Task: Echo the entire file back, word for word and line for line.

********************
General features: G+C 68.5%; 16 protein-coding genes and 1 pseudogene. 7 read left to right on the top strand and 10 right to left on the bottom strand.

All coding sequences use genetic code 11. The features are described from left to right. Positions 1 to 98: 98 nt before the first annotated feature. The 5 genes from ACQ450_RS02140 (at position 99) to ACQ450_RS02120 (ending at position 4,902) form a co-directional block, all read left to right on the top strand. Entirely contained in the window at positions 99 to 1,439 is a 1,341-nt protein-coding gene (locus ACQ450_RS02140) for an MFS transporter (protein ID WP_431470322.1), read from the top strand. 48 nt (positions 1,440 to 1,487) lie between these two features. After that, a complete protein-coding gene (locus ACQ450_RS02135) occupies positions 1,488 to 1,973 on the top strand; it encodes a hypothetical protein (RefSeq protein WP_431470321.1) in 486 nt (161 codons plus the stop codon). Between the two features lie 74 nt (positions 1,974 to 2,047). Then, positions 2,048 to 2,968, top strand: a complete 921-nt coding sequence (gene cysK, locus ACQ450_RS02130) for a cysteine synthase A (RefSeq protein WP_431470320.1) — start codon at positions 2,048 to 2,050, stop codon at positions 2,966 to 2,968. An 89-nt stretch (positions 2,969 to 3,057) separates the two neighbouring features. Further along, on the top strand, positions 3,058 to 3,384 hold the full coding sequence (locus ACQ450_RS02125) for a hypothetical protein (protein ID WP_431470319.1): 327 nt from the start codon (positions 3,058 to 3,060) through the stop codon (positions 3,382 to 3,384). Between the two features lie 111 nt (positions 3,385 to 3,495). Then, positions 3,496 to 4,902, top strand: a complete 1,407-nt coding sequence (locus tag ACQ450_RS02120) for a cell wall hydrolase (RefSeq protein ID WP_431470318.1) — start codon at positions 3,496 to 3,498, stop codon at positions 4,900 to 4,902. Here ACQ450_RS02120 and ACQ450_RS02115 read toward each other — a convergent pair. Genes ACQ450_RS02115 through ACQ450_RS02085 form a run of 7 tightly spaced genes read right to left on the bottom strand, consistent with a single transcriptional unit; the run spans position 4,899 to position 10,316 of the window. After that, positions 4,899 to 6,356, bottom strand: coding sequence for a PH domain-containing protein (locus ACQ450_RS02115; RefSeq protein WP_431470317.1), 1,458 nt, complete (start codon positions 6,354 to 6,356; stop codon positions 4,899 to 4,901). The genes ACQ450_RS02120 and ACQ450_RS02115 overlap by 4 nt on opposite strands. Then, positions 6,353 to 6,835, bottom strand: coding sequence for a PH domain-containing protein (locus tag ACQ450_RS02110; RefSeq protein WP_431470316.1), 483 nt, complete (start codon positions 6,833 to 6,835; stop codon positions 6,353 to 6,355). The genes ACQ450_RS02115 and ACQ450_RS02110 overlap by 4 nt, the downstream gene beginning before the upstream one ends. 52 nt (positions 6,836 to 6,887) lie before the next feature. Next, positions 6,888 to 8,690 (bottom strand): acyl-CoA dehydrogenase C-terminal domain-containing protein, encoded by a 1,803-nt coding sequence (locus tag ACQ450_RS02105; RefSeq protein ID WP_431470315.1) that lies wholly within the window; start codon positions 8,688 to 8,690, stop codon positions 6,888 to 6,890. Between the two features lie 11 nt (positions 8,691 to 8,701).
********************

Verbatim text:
General features: G+C 68.5%; 16 protein-coding genes and 1 pseudogene. 7 read left to right on the top strand and 10 right to left on the bottom strand.

All coding sequences use genetic code 11. The features are described from left to right. Positions 1 to 98: 98 nt before the first annotated feature. The 5 genes from ACQ450_RS02140 (at position 99) to ACQ450_RS02120 (ending at position 4,902) form a co-directional block, all read left to right on the top strand. Entirely contained in the window at positions 99 to 1,439 is a 1,341-nt protein-coding gene (locus ACQ450_RS02140) for an MFS transporter (protein ID WP_431470322.1), read from the top strand. 48 nt (positions 1,440 to 1,487) lie between these two features. After that, a complete protein-coding gene (locus ACQ450_RS02135) occupies positions 1,488 to 1,973 on the top strand; it encodes a hypothetical protein (RefSeq protein WP_431470321.1) in 486 nt (161 codons plus the stop codon). Between the two features lie 74 nt (positions 1,974 to 2,047). Then, positions 2,048 to 2,968, top strand: a complete 921-nt coding sequence (gene cysK, locus ACQ450_RS02130) for a cysteine synthase A (RefSeq protein WP_431470320.1) — start codon at positions 2,048 to 2,050, stop codon at positions 2,966 to 2,968. An 89-nt stretch (positions 2,969 to 3,057) separates the two neighbouring features. Further along, on the top strand, positions 3,058 to 3,384 hold the full coding sequence (locus ACQ450_RS02125) for a hypothetical protein (protein ID WP_431470319.1): 327 nt from the start codon (positions 3,058 to 3,060) through the stop codon (positions 3,382 to 3,384). Between the two features lie 111 nt (positions 3,385 to 3,495). Then, positions 3,496 to 4,902, top strand: a complete 1,407-nt coding sequence (locus tag ACQ450_RS02120) for a cell wall hydrolase (RefSeq protein ID WP_431470318.1) — start codon at positions 3,496 to 3,498, stop codon at positions 4,900 to 4,902. Here ACQ450_RS02120 and ACQ450_RS02115 read toward each other — a convergent pair. Genes ACQ450_RS02115 through ACQ450_RS02085 form a run of 7 tightly spaced genes read right to left on the bottom strand, consistent with a single transcriptional unit; the run spans position 4,899 to position 10,316 of the window. After that, positions 4,899 to 6,356, bottom strand: coding sequence for a PH domain-containing protein (locus ACQ450_RS02115; RefSeq protein WP_431470317.1), 1,458 nt, complete (start codon positions 6,354 to 6,356; stop codon positions 4,899 to 4,901). The genes ACQ450_RS02120 and ACQ450_RS02115 overlap by 4 nt on opposite strands. Then, positions 6,353 to 6,835, bottom strand: coding sequence for a PH domain-containing protein (locus tag ACQ450_RS02110; RefSeq protein WP_431470316.1), 483 nt, complete (start codon positions 6,833 to 6,835; stop codon positions 6,353 to 6,355). The genes ACQ450_RS02115 and ACQ450_RS02110 overlap by 4 nt, the downstream gene beginning before the upstream one ends. 52 nt (positions 6,836 to 6,887) lie before the next feature. Next, positions 6,888 to 8,690 (bottom strand): acyl-CoA dehydrogenase C-terminal domain-containing protein, encoded by a 1,803-nt coding sequence (locus tag ACQ450_RS02105; RefSeq protein ID WP_431470315.1) that lies wholly within the window; start codon positions 8,688 to 8,690, stop codon positions 6,888 to 6,890. Between the two features lie 11 nt (positions 8,691 to 8,701).